|At a glance|
|Product||Edimax Gemini AC1200 Dual-Band Home Wi-Fi Roaming Kit (RE11) [Website]|
|Summary||AC1200 Wi-Fi extender kit with "mesh" capability.|
|Pros||• Inexpensive way to try out mesh Wi-Fi|
• Smooth roaming seems to work
|Cons||• Setup can be confusing|
• Backhaul is not dynamically adjusted
2016 is indeed the year of Wi-Fi mesh. Based on consumer Wi-Fi mesh pioneer eero's success, Wi-Fi marketeers are wasting no time slapping "mesh" onto any product that uses Wi-Fi to connect multiple access points / routers back to your wired network to form a multi-node distributed Wi-Fi network.
Edimax is the latest company to try its hand at mesh Wi-Fi with its Gemini RE11 AC1200 Dual-Band Home Wi-Fi Roaming Kit. The RE11 is a kit of two RE11S AC1200 class range extenders that Edimax says "build an intelligent Wi-Fi roaming mesh network with a single SSID". The RE11 is different from eero, Luma, et al. because it does not function as a router. Instead, each RE11S can be configured as access point, repeater/extender or wireless bridge. So the kit is focused solely on extending your current Wi-Fi using more flexibility than other extenders. It also does not rely on any cloud services to power any of its features.
The RE11S comes in a compact wall-plugged format. The plug is offset so you'll still be able to use the other outlet in a standard U.S. duplex. The lights, connectors and switches are called out in the diagram below. Note, however, there is no "Cross Band" LED. Version 1.04 firmware has changed this to indicate whether the RE11S is operating as a master or slave. Note also the WPS button also functions as a factory reset button if you press it for 10 seconds or until the Power light blinks.
Edimax RE11S callouts
Although the intention is nice, I doubt many people will use the "Green Mode" provided by the transmit power adjustment switch.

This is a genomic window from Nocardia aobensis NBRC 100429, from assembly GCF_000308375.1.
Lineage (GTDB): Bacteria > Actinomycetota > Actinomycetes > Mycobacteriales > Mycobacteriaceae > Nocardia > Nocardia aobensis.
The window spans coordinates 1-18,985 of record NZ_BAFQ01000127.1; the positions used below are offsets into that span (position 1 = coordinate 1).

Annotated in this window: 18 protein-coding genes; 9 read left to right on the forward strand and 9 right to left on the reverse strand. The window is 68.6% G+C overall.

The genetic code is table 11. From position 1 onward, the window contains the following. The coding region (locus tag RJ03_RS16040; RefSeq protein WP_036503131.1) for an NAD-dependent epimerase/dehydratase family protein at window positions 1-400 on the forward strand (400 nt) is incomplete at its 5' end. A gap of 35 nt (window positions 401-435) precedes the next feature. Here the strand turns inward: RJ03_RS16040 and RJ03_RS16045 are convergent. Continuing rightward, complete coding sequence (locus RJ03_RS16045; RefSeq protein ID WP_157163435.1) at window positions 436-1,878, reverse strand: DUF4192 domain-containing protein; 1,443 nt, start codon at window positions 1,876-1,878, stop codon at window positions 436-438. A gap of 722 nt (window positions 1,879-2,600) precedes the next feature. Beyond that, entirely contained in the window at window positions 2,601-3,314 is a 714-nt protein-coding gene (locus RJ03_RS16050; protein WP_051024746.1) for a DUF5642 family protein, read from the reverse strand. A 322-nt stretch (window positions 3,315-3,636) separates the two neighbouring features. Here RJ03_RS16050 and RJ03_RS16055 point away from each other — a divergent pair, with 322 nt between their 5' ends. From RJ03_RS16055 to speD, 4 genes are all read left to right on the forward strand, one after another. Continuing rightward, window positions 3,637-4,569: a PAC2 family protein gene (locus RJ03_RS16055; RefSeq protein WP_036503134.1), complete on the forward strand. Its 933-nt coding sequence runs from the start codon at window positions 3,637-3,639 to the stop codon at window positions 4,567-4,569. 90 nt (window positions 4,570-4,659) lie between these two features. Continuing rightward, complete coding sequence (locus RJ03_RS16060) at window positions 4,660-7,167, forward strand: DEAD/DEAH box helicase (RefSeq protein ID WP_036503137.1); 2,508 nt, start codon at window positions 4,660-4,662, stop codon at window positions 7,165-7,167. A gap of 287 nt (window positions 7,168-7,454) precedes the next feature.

Edimax RE11S mode switch
WPS is enabled by default and is used to connect RE11Ses to each other and to your router without having to use the web-based GUI.
As you might expect from the rather low price, the RE11S is based on Mediatek silicon, specifically the MT7620A SoC serving as the main CPU and 2.4 GHz radio and MT7612EN for the 5 GHz radio. The photo below shows the exact view when you remove the top; no heatsinks or RF cans were removed.
Edimax RE11S inside
Here's a closer view of the component side of the board.
Edimax RE11S board top
And the circuit side.
Edimax RE11S board bottom
The component summary below shows RE11S key components along with Luma's and eero's. Note the RE11S' absense of transmit amplifiers and relatively small RAM and flash. Again, remember the RE11S does not function as a router, so doesn't need as much memory.
|CPU||Mediatek MT7620A 2x2 11bgn SoC||Qualcomm IPQ4018 2x2 a/b/g/n/ac SoC||Qualcomm dual-core IPQ8062 @ 1 GHz|
|QCA8075||Qualcomm Atheros QCA8337|
|RAM||64 MB||256 MB||512 MB|
|Flash||8 MB||128 MB
|4 GB / 8 MB|
|2.4 GHz Radio||In MT7620|| - 2.4 GHz: in SoC
- Skyworks RFX8425 2.4 GHz RF front end (x2)
| - QCA9982 2x2 MU-MIMO 802.11abgnac radio
- RFMD RFFM4204 2.4 GHz Front End (x2)
|5 GHz radio||Mediatek MT7612EN||- 5 GHz: in SoC
- Skyworks SKY85716-11 5 GHz RF front end (x2)
|- QCA9982 2x2 MU-MIMO 802.11abgnac radio
- RFMD RFPA5522 5 GHz power amp (x4)
|Bluetooth||N/A||CSR8510 Bluetooth 4.0 SoC||Atheros AR3012 Bluetooth 4.0 SoC|